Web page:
Fukushima Snapshot Update
Read about all the latest developments in the fiasco that keeps getting worse, more improvised, and more out of control by the day.
- Tokyo Electric Power (TEPCO) began to release more than 10,000 tonnes of contaminated water from its crippled Fukushima Daiichi nuclear plant into the sea to free up storage space for water with much higher levels of radioactivity.
- Engineers also plan to build a giant silt curtain in the ocean to stop the spread of more contamination from the plant.
- Chief Cabinet Secretary Yukio Edano says that if the current situation continues for a long time, with accumulation of more radioactive substances, there will be "a huge impact on the ocean."
- Edano also says there was no other choice but to release the water, which was about 100 times more radioactive than legal limits.
- Japan warns it could take months to stop radiation leaking from the nuclear plant.
- Engineers mixed sawdust and newspapers with polymers and cement to try to seal a crack in a concrete pit at the complex's reactor no.2, where radioactive water has been seeping into the sea.
- The majority of voters polled by a newspaper say a coalition government would better handle the crisis and post-quake recovery effort.
- A central bank survey, underlining the concern over the impact of the crisis, shows that big manufacturers expect business conditions to worsen significantly in the next three months, though they were not quite as pessimistic as some analysts had expected.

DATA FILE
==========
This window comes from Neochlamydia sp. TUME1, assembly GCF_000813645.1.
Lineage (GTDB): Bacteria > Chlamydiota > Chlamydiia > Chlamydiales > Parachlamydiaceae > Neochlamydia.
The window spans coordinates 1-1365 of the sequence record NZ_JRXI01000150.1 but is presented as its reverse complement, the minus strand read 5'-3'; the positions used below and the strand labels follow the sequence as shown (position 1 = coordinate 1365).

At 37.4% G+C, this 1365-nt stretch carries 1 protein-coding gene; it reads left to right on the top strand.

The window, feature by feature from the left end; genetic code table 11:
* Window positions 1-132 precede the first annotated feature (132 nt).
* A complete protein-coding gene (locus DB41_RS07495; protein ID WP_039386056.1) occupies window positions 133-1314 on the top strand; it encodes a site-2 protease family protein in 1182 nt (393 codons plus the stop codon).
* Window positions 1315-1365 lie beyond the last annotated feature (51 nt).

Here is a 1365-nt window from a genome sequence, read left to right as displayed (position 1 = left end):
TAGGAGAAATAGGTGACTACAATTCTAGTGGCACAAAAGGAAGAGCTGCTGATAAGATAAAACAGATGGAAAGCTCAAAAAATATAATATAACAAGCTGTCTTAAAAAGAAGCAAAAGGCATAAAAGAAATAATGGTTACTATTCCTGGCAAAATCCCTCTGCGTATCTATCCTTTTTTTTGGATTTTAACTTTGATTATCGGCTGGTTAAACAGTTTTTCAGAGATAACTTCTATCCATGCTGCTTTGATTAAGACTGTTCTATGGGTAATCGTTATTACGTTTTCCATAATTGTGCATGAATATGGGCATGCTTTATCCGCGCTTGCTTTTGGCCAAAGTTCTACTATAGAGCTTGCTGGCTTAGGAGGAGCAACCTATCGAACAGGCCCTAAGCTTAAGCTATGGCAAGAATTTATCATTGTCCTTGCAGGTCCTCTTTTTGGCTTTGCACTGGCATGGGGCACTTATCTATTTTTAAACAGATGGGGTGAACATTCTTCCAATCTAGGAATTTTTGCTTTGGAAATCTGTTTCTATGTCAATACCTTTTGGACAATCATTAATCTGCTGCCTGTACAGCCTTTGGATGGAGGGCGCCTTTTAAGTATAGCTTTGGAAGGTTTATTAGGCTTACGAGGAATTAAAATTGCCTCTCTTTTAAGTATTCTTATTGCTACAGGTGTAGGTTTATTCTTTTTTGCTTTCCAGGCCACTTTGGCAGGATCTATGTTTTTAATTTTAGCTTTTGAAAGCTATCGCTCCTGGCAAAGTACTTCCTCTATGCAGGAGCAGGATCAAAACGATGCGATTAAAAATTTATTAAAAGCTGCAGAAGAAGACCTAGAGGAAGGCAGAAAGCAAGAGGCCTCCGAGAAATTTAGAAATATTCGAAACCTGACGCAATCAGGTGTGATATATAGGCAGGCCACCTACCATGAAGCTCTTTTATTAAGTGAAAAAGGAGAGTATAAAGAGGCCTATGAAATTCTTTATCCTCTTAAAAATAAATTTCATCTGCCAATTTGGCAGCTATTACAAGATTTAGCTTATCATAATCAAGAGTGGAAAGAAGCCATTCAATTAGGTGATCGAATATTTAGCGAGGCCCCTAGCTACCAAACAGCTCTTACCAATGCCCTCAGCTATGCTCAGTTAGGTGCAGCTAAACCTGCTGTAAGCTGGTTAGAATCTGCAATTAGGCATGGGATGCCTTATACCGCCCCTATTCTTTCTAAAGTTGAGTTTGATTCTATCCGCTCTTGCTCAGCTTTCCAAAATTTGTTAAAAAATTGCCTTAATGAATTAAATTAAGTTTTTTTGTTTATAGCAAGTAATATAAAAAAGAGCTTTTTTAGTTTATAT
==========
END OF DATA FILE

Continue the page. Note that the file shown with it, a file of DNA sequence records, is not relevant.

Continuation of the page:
- Engineers examine alternatives to pumping in water to cool the reactor, including an improvised air conditioning system, spraying fuel rods with vaporised water or using the plant's cleaning system.
- TEPCO has said it will scrap at least four reactors once they are under control, but this could take years or even decades.
- Japanese manufacturing activity slumped to a two-year low in March and posted the sharpest monthly fall on record as the quake and tsunami hit supply chains and output.
- A total of 12,087 people were confirmed dead by Japan's National Police Agency, while 15,552 are missing. A total of 167,700 households were without electricity and at least 200,000 without running water.
- Estimated cost of damage to top $300 billion, making it the world's costliest natural disaster. The 1995 Kobe quake cost $100 billion while Hurricane Katrina in 2005 caused $81 billion in damage.
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